Commercial banks specialize in loans, adapting their services to their locality or to a special clientele. Some carry specialization to such degree as to relinquish many of their banking functions. For instance, to facilitate the production and marketing of cattle, "cattle loan companies" conduct a banking business in the primary livestock markets and production centers. Certain banks in close touch with speculative exchanges cater to brokers and commission men. Others in our great seaports cater to foreign trade and international finance. Devotion to a limited field of operations results in expertness and ability to perform a particular sort of loan or service better and at lower rates than is possible for competitors who are less specialized.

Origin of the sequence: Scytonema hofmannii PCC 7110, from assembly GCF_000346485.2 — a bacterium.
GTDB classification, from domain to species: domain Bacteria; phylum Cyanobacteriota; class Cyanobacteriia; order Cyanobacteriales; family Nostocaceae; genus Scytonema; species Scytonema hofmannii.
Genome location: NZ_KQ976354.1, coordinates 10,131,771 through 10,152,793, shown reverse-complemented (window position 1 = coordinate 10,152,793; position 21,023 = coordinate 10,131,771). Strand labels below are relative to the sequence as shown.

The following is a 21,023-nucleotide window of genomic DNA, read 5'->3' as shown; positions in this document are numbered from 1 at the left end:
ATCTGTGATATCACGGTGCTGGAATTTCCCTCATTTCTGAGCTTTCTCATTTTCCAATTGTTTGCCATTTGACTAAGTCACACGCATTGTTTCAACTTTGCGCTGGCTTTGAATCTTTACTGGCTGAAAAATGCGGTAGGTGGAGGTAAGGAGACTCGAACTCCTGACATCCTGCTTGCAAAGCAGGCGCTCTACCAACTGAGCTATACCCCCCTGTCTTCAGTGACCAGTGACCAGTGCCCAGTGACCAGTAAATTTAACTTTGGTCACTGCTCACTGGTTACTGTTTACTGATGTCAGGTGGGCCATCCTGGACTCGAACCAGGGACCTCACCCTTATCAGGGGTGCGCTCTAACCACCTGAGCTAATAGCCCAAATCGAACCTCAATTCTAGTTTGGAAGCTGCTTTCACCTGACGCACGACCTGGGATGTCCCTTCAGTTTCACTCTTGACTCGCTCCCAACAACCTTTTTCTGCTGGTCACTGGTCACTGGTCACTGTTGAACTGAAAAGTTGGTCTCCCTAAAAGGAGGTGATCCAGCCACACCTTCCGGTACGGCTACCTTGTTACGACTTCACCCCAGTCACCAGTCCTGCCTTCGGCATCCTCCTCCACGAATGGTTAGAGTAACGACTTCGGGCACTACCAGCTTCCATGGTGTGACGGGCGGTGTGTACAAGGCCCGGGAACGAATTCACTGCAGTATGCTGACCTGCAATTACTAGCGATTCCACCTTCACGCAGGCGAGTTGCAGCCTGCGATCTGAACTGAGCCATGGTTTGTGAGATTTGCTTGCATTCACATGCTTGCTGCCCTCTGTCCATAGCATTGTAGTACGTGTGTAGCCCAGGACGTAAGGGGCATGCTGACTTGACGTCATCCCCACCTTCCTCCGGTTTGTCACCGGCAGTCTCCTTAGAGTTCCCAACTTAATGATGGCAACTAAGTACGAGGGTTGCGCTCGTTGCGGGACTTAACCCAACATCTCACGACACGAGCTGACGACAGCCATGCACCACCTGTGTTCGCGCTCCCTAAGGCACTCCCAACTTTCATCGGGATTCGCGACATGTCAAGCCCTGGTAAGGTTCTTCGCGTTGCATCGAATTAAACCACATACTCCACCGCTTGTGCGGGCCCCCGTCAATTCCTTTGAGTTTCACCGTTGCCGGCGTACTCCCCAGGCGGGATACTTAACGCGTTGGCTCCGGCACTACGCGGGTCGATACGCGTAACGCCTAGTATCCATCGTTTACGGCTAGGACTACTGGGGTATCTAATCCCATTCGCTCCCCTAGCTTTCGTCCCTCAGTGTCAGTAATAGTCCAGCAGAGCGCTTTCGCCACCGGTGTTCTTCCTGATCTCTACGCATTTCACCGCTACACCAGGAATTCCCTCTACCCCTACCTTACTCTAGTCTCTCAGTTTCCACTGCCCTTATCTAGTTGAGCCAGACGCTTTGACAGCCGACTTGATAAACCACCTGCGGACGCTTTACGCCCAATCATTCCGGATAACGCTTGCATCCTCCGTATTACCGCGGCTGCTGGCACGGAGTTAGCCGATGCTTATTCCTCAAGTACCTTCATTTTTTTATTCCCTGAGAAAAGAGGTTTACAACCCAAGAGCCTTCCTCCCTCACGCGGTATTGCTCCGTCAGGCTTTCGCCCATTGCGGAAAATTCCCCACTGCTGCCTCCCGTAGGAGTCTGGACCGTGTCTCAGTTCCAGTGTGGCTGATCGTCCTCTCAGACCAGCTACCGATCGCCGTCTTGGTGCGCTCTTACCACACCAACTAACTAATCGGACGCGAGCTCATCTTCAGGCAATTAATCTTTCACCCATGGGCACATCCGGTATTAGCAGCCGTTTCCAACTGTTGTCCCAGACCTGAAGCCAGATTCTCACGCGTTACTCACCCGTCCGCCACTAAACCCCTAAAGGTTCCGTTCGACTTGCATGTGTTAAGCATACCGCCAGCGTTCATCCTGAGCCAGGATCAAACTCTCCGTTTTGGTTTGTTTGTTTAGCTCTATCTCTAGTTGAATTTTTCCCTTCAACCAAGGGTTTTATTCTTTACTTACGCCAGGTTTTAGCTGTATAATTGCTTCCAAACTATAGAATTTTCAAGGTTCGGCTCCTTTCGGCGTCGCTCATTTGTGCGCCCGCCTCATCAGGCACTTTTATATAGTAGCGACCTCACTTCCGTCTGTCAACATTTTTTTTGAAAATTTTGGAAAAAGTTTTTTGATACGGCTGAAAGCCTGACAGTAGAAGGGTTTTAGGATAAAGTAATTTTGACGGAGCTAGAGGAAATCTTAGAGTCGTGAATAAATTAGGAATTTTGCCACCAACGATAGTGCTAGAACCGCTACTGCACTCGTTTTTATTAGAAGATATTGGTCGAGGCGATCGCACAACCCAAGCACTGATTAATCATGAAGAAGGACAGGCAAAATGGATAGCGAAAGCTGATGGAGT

But side by side with this tendency of certain banks to limit themselves to narrower fields, there has been a movement in the opposite direction. Banking institutions find it advisable to be able to perform for their customers all the financial services for which they have need rather than to let them depend in part on outsiders. In view of the expense of organization and overhead which the bank must carry in any event, to undertake these additional services may be economically very desirable. State and national banking laws have hedged the banks with restrictions on their field of operations, but commercial banks are gradually developing such side lines as long-term and agricultural loans, acceptances, trust business, insurance agency, loan brokerage, safe deposit and storage, investment buying and selling, and so forth. The trust companies in the several states are pushing their commercial banking departments, and national banks are being permitted by federal and state law to handle trusts. An identity of function will probably not be developed soon but the evolution is toward a close approximation.